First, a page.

A simple whole wheat sandwich bread recipe that can be made without a bread maker.
In the bowl of your stand mixer, combine the hot water and 1/3 cup honey. Stir to dissolve the honey. Add the yeast, and stir to combine. The yeast will not mix in to the water completely; you just want to whisk it around a bit. This will create the "sponge". Set aside for about 30 minutes, or until the yeast has activated and more than tripled in size.
Add the salt, olive oil, vital wheat gluten, bread flour, and whole wheat flour to the sponge. If you want a 100% whole wheat dough, omit the King Arthur bread flour, and add another cup of whole wheat flour, plus an additional 2 tbsp of vital wheat gluten.
Using the bread hook on your mixer, mix the dough at mix speed "2" until it clings to the hook and almost all the dough is off the sides of the bowl. If the dough seems "shaggy" or is still sticking to the bowl, slowly add more whole wheat flour 1/4 cup at a time.
Add a drizzle of olive oil to the mixer bowl and place the dough in there, turning to coat. Cover the bowl with a wet rag, and set aside until the dough has doubled in size, about 1 hour. Rising time will depend on the temp in your house.
Once the dough has doubled, use the bread hook and mix the dough again at mix speed "2" for about 30 seconds. Grease two 9x5 bread pans. I either melt a little butter and then brush it on the bottom and sides of the pan, or use my Misto with olive oil. Pay special attention to the corners of the pan.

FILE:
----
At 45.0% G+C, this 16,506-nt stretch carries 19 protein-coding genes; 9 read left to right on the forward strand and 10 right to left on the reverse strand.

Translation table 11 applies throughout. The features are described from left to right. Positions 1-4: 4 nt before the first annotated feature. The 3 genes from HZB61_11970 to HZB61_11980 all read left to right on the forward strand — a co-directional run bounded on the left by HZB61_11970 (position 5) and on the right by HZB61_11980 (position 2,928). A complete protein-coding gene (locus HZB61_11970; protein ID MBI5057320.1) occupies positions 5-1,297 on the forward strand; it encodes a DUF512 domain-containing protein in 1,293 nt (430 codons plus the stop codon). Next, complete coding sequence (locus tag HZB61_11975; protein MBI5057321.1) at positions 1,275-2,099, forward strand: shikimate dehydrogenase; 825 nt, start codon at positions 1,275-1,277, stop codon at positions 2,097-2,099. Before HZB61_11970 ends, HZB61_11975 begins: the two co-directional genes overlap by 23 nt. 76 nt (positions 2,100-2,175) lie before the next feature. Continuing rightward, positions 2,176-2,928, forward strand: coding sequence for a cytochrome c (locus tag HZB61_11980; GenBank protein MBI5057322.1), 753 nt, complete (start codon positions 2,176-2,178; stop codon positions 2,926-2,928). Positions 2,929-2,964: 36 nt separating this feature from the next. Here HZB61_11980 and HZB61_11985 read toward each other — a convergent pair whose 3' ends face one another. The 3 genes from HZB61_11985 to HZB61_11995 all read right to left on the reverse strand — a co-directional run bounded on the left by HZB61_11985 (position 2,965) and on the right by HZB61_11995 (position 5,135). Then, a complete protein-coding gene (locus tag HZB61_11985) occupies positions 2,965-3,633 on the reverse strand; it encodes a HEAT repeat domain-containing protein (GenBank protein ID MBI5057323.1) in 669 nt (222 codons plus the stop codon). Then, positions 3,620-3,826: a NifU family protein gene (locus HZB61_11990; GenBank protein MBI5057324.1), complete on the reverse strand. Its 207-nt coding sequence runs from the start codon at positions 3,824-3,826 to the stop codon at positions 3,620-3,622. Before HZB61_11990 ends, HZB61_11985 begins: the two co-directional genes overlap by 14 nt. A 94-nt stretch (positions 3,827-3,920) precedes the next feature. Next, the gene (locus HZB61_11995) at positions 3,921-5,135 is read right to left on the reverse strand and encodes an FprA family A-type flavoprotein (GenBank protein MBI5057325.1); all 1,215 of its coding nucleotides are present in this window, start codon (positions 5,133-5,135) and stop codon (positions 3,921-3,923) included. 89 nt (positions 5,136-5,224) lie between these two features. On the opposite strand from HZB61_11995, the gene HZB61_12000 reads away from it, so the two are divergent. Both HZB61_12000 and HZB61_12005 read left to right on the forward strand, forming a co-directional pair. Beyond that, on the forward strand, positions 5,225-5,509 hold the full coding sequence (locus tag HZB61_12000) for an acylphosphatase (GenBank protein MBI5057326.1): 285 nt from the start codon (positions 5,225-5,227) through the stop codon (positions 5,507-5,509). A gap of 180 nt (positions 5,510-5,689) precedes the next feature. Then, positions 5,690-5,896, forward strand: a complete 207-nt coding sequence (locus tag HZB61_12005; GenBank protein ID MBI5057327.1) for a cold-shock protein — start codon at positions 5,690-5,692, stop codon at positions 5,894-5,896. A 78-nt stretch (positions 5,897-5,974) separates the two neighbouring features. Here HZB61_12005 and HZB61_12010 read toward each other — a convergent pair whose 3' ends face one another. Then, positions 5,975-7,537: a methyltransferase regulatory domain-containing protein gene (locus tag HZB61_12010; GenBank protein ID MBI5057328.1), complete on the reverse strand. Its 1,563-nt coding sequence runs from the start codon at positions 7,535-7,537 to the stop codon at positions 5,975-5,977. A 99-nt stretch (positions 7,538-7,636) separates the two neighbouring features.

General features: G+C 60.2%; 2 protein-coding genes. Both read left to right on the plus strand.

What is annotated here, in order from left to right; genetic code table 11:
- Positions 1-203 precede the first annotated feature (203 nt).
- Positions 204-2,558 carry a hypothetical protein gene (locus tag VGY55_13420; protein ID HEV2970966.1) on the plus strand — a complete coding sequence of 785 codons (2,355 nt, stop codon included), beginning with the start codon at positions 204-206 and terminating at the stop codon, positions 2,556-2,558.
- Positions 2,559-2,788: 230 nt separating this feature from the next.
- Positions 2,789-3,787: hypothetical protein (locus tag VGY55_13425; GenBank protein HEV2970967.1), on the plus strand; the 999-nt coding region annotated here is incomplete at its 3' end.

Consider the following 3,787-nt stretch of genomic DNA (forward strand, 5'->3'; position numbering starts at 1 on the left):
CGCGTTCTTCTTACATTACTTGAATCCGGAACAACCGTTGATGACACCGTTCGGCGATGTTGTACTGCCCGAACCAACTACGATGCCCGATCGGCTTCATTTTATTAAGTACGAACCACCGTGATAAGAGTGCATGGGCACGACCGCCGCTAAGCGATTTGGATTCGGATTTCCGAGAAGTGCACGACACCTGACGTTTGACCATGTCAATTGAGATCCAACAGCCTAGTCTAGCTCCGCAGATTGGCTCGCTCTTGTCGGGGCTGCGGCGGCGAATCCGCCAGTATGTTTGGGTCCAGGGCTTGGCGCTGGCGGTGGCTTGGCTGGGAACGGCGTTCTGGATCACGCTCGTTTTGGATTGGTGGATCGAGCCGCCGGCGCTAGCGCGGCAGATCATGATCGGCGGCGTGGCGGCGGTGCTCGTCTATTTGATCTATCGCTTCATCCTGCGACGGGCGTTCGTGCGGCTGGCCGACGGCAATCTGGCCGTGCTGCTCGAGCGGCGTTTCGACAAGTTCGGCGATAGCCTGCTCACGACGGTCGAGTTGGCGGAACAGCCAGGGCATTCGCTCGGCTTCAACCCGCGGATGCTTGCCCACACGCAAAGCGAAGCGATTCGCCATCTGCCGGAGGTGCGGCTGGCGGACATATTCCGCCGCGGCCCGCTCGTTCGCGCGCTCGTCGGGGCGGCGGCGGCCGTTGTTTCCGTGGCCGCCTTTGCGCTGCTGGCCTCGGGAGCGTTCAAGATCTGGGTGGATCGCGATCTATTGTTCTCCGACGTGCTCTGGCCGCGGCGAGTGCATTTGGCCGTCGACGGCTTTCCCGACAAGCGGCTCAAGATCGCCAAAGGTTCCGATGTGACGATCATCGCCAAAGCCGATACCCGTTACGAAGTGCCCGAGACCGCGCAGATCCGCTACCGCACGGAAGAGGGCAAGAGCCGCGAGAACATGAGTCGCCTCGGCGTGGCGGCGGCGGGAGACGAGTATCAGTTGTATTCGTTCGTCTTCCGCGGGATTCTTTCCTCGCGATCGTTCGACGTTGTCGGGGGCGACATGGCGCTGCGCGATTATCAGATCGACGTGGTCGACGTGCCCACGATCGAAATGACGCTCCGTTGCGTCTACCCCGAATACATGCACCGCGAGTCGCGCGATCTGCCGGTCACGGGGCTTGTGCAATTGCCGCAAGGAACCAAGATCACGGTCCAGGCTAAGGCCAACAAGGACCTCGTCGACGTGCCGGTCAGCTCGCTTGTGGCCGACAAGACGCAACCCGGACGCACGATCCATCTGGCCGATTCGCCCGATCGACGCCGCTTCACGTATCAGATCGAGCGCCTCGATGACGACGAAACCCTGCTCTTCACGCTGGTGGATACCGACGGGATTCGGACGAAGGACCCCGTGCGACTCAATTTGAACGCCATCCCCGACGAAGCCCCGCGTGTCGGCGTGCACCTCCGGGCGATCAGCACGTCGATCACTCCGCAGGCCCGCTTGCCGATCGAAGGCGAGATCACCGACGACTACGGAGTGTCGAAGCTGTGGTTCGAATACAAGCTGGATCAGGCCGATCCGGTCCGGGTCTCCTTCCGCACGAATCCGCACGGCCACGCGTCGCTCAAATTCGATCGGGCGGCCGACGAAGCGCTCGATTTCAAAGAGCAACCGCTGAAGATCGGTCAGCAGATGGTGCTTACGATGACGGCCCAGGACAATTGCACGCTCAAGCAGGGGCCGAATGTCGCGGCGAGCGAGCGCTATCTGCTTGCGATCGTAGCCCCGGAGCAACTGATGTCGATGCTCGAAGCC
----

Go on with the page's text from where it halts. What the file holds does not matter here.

Remove the dough from the bowl, and break it in two equal chunks. I eyeball it to get the "equal" proportion. Flatten out one portion.
Like you're rolling a sleeping bag, take one side and roll it up, tucking the edges underneath it. Tuck the short edges underneath to fit the length of the bread pan. Let the dough rise until doubled in size. Rise time will depend on the temp of your house. In the winter, I like to put my bread pans on our heating registers.
Preheat your oven to 350 degrees. Bake both loaves together for 35 minutes, or until the loaf makes a hollow sound if you "thump" it.
Remove the pans from the oven and let them cool in the pans on a wire rack for about 10 minutes. Then, flip over to remove the loaf. Quick like a bunny rabbit, flip the loaf over on the rack so that the top doesn't cave in. Allow to cool completely before storing. We always store the loaf we're currently eating in a bread bag. The others get wrapped in foil and then stored in a 1.5 gallon Ziploc in the freezer. Pro tip: save that foil after you’ve thawed out the bread. It’s not dirty, and makes great pan liners when roasting veggies.